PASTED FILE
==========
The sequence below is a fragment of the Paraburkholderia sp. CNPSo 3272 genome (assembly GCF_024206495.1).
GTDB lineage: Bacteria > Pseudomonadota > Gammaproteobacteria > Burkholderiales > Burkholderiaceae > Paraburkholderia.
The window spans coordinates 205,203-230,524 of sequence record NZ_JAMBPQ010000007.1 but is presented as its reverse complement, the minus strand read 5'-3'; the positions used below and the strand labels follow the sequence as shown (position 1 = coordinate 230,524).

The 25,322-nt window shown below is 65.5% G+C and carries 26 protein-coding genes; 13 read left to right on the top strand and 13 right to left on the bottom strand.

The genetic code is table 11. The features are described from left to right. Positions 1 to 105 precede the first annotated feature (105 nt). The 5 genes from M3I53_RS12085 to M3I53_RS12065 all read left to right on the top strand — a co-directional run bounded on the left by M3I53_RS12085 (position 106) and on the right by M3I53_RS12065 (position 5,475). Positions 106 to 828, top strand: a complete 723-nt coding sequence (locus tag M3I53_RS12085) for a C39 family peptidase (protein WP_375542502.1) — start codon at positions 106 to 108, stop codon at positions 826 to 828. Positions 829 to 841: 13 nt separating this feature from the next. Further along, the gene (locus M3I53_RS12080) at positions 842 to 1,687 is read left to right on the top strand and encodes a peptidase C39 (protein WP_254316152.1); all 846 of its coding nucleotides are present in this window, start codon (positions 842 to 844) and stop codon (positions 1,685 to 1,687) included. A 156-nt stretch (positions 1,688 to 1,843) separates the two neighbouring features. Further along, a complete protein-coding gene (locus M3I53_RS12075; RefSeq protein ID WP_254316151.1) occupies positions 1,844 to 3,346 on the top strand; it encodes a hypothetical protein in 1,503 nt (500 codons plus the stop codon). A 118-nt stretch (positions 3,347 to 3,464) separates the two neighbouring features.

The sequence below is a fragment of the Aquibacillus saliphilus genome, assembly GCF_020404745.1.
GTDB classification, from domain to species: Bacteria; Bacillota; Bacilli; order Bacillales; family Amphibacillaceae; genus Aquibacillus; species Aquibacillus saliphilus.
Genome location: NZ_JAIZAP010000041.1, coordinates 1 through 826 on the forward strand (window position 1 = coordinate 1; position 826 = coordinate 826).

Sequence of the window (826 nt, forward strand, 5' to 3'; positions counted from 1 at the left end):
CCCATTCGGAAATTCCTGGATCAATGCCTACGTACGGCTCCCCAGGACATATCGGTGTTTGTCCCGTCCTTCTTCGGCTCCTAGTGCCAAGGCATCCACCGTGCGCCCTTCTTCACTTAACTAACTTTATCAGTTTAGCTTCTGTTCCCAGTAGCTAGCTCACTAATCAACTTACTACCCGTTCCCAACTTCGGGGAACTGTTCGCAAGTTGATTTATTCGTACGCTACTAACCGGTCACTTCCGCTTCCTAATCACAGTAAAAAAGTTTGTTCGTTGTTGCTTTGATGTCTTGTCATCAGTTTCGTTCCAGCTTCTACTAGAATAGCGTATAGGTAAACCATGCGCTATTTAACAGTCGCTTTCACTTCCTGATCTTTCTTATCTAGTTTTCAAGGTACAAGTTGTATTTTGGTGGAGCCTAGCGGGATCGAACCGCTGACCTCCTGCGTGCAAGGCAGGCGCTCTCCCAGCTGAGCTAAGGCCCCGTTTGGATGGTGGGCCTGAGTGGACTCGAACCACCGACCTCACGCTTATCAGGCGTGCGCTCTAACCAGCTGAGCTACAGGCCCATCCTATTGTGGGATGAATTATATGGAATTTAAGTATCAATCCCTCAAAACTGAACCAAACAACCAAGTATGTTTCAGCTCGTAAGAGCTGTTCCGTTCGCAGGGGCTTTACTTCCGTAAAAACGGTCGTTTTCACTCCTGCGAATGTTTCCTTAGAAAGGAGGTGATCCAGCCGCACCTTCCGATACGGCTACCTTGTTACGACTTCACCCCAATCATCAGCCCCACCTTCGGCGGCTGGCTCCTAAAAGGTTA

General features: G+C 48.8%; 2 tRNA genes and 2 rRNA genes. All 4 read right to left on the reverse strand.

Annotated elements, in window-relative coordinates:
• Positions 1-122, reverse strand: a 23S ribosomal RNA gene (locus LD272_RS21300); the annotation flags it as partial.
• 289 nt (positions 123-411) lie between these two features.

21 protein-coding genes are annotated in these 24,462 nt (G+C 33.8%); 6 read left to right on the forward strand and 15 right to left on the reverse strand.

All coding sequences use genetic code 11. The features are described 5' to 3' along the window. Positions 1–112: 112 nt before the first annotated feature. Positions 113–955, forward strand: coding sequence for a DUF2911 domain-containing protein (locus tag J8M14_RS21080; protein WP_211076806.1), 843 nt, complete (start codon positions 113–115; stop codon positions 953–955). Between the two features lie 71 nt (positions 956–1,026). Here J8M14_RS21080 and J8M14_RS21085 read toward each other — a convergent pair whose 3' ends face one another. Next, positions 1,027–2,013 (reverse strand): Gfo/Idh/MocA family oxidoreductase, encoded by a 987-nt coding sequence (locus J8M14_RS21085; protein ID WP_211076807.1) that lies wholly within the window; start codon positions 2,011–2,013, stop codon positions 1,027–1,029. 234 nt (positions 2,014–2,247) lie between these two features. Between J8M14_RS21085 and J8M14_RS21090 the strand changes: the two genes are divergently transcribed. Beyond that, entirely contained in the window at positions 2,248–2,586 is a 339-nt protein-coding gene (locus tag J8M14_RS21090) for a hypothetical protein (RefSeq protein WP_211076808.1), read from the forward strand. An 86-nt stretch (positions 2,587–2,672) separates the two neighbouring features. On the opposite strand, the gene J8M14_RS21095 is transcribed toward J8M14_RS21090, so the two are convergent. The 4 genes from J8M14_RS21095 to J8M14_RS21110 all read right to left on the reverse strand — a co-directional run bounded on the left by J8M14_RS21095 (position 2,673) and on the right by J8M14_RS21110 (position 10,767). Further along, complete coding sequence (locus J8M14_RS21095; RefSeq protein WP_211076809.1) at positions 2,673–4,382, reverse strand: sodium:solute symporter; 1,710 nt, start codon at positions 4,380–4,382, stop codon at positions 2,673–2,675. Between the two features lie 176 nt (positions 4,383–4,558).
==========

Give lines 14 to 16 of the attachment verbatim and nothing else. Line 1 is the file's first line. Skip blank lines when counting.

• 289 nt (positions 123-411) lie between these two features.

21 protein-coding genes are annotated in these 24,462 nt (G+C 33.8%); 6 read left to right on the forward strand and 15 right to left on the reverse strand.

All coding sequences use genetic code 11. The features are described 5' to 3' along the window. Positions 1–112: 112 nt before the first annotated feature. Positions 113–955, forward strand: coding sequence for a DUF2911 domain-containing protein (locus tag J8M14_RS21080; protein WP_211076806.1), 843 nt, complete (start codon positions 113–115; stop codon positions 953–955). Between the two features lie 71 nt (positions 956–1,026). Here J8M14_RS21080 and J8M14_RS21085 read toward each other — a convergent pair whose 3' ends face one another. Next, positions 1,027–2,013 (reverse strand): Gfo/Idh/MocA family oxidoreductase, encoded by a 987-nt coding sequence (locus J8M14_RS21085; protein ID WP_211076807.1) that lies wholly within the window; start codon positions 2,011–2,013, stop codon positions 1,027–1,029. 234 nt (positions 2,014–2,247) lie between these two features. Between J8M14_RS21085 and J8M14_RS21090 the strand changes: the two genes are divergently transcribed. Beyond that, entirely contained in the window at positions 2,248–2,586 is a 339-nt protein-coding gene (locus tag J8M14_RS21090) for a hypothetical protein (RefSeq protein WP_211076808.1), read from the forward strand. An 86-nt stretch (positions 2,587–2,672) separates the two neighbouring features. On the opposite strand, the gene J8M14_RS21095 is transcribed toward J8M14_RS21090, so the two are convergent. The 4 genes from J8M14_RS21095 to J8M14_RS21110 all read right to left on the reverse strand — a co-directional run bounded on the left by J8M14_RS21095 (position 2,673) and on the right by J8M14_RS21110 (position 10,767). Further along, complete coding sequence (locus J8M14_RS21095; RefSeq protein WP_211076809.1) at positions 2,673–4,382, reverse strand: sodium:solute symporter; 1,710 nt, start codon at positions 4,380–4,382, stop codon at positions 2,673–2,675. Between the two features lie 176 nt (positions 4,383–4,558).